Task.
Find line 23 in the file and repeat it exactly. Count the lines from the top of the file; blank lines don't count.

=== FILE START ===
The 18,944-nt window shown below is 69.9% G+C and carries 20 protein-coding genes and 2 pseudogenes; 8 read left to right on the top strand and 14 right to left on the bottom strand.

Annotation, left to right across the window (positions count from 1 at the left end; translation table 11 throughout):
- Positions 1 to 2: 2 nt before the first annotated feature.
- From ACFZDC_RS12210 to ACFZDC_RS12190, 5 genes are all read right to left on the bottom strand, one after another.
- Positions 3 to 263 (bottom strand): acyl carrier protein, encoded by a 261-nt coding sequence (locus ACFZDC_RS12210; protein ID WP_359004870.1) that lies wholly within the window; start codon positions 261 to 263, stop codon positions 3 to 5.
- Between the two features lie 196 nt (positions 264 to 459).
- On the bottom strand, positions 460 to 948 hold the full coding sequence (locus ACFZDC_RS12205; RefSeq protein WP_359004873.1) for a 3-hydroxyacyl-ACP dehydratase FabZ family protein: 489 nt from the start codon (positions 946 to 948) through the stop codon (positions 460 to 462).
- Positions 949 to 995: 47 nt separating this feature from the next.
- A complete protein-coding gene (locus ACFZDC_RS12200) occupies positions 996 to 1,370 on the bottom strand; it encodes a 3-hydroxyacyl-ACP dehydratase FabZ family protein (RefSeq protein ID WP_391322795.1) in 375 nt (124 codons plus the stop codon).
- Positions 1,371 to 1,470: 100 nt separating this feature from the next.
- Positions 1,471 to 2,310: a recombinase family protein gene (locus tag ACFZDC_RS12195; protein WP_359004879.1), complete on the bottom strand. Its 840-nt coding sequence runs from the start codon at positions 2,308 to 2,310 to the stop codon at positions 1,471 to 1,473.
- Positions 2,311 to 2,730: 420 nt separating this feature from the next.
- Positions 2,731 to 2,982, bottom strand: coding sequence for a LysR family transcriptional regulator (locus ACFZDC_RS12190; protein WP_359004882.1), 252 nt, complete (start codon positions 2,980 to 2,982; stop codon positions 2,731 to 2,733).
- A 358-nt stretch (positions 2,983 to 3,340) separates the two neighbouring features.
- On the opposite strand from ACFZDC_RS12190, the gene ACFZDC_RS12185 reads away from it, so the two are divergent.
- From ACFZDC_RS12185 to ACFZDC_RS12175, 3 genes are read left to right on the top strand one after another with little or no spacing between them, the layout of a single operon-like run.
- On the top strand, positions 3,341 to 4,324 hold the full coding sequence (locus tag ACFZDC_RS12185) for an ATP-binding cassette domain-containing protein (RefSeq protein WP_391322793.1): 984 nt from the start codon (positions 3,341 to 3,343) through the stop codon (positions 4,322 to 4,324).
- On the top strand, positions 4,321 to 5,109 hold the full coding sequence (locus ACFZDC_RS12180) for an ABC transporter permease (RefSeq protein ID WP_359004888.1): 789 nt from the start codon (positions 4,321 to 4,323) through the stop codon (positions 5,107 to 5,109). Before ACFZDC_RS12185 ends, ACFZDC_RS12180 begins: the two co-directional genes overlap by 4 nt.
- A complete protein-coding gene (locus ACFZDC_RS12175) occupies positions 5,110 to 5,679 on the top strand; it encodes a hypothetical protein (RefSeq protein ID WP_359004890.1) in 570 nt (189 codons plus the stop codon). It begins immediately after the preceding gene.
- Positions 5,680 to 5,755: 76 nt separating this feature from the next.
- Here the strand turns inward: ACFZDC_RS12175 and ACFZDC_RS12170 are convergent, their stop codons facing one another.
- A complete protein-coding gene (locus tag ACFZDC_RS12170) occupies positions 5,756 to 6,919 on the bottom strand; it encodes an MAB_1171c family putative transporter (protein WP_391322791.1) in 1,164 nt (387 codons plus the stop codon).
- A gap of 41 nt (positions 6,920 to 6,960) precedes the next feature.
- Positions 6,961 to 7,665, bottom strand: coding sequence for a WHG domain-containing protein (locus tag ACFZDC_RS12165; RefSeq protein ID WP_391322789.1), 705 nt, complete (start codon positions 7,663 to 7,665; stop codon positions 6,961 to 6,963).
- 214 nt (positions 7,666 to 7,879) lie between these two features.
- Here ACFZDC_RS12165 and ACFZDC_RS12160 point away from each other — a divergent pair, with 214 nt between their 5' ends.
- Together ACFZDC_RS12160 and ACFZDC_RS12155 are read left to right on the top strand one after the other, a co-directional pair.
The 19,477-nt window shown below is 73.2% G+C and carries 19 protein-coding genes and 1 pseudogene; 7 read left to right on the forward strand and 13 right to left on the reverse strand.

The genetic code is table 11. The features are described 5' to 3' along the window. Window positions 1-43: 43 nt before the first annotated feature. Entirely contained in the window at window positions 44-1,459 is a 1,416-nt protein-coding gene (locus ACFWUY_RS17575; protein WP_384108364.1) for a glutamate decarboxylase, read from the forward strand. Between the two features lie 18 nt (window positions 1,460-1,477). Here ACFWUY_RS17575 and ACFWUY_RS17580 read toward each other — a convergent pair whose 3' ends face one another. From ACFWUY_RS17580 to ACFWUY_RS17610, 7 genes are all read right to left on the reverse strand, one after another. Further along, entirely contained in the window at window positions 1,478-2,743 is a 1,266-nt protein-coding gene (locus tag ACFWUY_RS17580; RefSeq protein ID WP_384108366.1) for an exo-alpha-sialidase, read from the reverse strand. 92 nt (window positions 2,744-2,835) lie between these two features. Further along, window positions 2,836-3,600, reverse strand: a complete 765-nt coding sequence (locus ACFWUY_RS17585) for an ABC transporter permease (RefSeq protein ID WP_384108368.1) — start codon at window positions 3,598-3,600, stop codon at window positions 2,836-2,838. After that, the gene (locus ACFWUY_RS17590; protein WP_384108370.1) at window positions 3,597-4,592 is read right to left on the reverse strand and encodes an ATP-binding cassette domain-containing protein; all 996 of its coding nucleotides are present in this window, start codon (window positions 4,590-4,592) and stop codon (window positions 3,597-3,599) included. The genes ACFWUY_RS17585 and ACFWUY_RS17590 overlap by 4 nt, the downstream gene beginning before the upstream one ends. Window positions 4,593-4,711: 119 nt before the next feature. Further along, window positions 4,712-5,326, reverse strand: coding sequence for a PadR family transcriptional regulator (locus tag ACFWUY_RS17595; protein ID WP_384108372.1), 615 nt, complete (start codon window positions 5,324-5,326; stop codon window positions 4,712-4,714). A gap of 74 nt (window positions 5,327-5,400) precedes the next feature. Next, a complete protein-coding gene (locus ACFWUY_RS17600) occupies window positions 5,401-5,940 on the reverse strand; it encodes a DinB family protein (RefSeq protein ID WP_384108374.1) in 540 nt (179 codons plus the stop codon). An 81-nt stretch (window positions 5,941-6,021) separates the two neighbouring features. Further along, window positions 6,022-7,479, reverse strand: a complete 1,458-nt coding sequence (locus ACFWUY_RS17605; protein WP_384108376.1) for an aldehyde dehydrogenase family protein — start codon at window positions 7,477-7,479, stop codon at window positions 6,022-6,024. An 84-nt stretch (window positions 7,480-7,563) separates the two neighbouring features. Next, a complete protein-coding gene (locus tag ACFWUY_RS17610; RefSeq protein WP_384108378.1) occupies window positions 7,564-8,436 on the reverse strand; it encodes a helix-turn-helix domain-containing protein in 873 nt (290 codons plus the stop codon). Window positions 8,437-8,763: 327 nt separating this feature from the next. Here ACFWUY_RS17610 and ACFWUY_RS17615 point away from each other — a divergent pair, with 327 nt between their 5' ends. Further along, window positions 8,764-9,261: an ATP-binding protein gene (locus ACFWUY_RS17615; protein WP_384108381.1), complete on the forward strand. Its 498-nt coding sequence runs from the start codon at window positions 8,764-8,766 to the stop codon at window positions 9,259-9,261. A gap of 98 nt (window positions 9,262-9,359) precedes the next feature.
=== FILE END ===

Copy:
- A gap of 41 nt (positions 6,920 to 6,960) precedes the next feature.